When we launched Trello last year, we immediately heard from customers that they wanted Trello integration with FogBugz. It’s a reasonable request:

Fog Creek made FogBugz.

Fog Creek made Trello.

Fog Creek should make them play nicely together.

So over lunch, I asked one of the FogBugz developers, Why haven’t you made a Trello Plugin yet?” And he responded, “We would love to make a FogBugz plugin that integrates with Trello! What do you want to see?”

I drew a blank.

The solution wasn’t immediately obvious to me and I couldn’t think of a good design off the top of my head—certainly there is a good solution; it just wasn’t obvious to me what it should be. There are a billion different ways you might present FogBugz data in Trello. Plus, Trello is still maturing and (currently) lacks web hooks. Both of these things make integration with FogBugz a bit challenging at the moment.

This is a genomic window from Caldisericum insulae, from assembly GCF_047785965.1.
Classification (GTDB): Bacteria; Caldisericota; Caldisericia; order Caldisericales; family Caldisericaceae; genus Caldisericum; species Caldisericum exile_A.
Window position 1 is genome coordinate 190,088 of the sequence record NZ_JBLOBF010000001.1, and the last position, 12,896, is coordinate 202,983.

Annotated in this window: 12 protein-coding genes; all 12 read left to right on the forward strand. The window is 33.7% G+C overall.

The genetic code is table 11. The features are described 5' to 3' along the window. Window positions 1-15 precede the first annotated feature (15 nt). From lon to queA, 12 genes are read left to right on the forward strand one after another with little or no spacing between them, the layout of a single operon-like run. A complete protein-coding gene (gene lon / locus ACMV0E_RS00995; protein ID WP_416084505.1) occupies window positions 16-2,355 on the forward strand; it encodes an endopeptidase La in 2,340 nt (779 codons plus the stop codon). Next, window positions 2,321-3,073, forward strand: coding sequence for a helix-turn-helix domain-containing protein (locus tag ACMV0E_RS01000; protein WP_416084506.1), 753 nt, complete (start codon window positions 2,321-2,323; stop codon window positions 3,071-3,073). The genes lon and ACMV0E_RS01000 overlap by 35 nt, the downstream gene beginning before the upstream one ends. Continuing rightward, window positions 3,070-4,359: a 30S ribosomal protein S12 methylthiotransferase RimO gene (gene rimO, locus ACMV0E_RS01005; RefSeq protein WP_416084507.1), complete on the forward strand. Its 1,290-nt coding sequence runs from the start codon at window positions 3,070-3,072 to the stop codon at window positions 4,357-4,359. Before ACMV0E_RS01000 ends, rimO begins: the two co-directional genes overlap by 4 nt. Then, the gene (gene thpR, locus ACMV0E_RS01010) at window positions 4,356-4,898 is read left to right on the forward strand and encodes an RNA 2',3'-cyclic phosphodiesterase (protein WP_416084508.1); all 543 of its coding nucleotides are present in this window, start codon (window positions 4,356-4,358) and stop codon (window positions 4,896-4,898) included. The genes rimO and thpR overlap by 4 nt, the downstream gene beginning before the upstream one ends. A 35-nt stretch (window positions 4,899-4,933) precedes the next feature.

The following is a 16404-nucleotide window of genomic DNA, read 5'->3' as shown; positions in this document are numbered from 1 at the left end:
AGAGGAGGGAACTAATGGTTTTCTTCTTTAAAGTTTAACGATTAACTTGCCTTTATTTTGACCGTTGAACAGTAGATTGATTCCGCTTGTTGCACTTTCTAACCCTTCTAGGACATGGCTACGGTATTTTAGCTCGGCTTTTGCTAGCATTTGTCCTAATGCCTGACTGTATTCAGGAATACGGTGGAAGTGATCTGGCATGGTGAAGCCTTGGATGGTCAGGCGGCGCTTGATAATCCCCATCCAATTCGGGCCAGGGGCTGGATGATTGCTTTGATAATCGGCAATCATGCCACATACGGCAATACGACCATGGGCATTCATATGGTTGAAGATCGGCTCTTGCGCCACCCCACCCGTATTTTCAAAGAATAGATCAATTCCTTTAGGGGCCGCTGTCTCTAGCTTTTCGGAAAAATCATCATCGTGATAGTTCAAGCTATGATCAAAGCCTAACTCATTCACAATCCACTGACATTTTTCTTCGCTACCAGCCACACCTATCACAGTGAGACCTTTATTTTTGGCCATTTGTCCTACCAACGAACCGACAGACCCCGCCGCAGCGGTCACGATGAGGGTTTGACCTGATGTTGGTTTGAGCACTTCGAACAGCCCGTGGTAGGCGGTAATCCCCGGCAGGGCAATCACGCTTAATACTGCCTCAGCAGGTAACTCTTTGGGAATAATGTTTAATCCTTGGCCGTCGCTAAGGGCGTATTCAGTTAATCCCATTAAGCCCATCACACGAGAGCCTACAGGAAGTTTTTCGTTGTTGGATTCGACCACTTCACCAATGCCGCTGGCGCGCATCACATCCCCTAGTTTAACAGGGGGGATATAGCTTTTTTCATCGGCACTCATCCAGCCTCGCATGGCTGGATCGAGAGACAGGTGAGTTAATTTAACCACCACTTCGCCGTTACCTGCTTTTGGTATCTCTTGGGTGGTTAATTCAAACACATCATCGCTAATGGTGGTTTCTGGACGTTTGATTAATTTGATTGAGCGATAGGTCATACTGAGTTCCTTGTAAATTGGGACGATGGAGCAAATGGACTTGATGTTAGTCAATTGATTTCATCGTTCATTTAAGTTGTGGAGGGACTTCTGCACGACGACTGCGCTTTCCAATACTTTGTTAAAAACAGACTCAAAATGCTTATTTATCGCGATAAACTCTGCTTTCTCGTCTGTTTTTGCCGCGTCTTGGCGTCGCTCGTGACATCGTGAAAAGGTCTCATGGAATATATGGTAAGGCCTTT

There’s not a FogBugz-Trello integration plugin yet, but several customers expressed an interest, and I was sure I could help them out. We recently talked to a FogBugz customer who uses multiple Active statuses in their workflow and uses Milestones to break up sprints. Something like this:

FogBugz: All Cases in Sample Project Broken Down by Milestone

Given their workflow, their request seemed pretty reasonable. For a given project:

  • FogBugz Milestones as Trello Boards
  • FogBugz Active Statuses as Trello Lists
  • FogBugz Cases as Trello Cards, with a link back to the original case.

I decided to use the FogBugz XML API and the Trello API to see if we could make that view possible. Turns out it’s not that hard and this is what you get as a result:

Trello view of FogBugz Cases